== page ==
Electronic Design

Circuit Detects When A Shared Telephone Line Is In Use

The circuit shown can detect when a shared telephone line is in use (see the figure). This is particularly useful when an automated device wishes to place an outgoing call without disturbing an established telephone line connection.

As the circuit demonstrates, when a telephone line isn't in use, the dc voltage across the line is between 42 and 52 V, with 48 V being the nominal. When any shared devices on the phone line go "off-hook," the voltage across the telephone line typically drops to somewhere between 4 and 18 V.

Clare's TS117 integrated relay and an optocoupler provide the circuit with 3750-VRMS galvanic isolation between the microcontroller side of the circuit and the telephone line. In this circuit, the device wishing to make an outgoing call asserts the ——Check_Line signal (i.e., low), which turns on LED D2. Next, the light from D2 activates the high-voltage solid-state relay K2 that provides a current path to LEDs D3 and D4. D3 and D4 are anti-parallel to allow the circuit to operate regardless of the telephone line polarity.

If the line isn't in use, the voltage across TIP and RING will be greater than 42 V, and Zener diodes D1 and D5 will conduct. Note that one of the Zener diodes will be conducting in the Zener region, and the other will be forward-biased, depending on the telephone line polarity. Such conduction causes a current to flow through the forward-biased LED D3 or D4. The light from this LED is coupled to phototransistor Q1, which is driven into saturation. This pulls the Line_In_Use signal low, indicating that the line is available.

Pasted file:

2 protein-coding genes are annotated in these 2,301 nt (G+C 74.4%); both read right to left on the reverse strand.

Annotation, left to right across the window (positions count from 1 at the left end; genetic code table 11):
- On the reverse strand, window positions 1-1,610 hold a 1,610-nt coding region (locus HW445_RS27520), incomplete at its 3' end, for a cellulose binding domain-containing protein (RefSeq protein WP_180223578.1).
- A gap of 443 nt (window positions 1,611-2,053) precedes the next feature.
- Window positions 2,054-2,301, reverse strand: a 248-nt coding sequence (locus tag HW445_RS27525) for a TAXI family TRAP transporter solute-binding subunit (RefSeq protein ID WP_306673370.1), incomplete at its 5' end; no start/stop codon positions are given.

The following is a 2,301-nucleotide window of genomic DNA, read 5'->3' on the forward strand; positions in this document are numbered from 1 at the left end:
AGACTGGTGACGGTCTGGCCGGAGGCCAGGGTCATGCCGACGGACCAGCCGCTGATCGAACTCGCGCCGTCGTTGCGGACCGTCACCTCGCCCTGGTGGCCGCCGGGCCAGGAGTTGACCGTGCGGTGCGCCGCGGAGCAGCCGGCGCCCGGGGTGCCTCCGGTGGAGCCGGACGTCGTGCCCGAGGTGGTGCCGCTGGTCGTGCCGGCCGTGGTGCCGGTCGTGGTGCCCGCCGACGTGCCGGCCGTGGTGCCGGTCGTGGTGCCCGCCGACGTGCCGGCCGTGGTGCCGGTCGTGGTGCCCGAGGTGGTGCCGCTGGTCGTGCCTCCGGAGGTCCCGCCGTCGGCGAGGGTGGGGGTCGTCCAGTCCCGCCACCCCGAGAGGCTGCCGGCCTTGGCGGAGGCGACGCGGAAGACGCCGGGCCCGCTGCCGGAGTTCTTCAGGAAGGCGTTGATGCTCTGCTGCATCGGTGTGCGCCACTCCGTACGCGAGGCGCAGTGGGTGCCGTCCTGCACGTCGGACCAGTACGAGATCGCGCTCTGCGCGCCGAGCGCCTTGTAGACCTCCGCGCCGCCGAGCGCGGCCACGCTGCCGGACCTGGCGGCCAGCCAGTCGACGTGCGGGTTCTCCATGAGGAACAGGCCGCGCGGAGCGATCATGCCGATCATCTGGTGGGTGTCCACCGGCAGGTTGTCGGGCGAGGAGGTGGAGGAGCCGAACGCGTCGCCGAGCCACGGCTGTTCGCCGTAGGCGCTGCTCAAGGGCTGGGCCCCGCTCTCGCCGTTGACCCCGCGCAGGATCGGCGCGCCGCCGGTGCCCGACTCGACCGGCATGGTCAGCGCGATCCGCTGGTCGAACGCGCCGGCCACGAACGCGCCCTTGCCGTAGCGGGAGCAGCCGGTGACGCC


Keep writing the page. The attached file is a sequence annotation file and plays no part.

If the device wishing to make the call asserts the ——Check_Line signal and the telephone line voltage is less than approximately 20 V, then Zener diodes D1 and D5 will not conduct. When this is the case, no current will flow through LEDs D3 or D4. Also, the Line_In_Use signal will be high, indicating that the line is in use. The device wishing to place the call should wait and retry at a later time.

R3 is selected so that the current drawn by the detector circuit does not assert an off-hook condition when ——Check_Line is asserted. V1 is a 300-V surge suppressor that can be a MOV or thyristor-type device. Relay K2 is used to comply with the FCC's on-hook impedance requirements.

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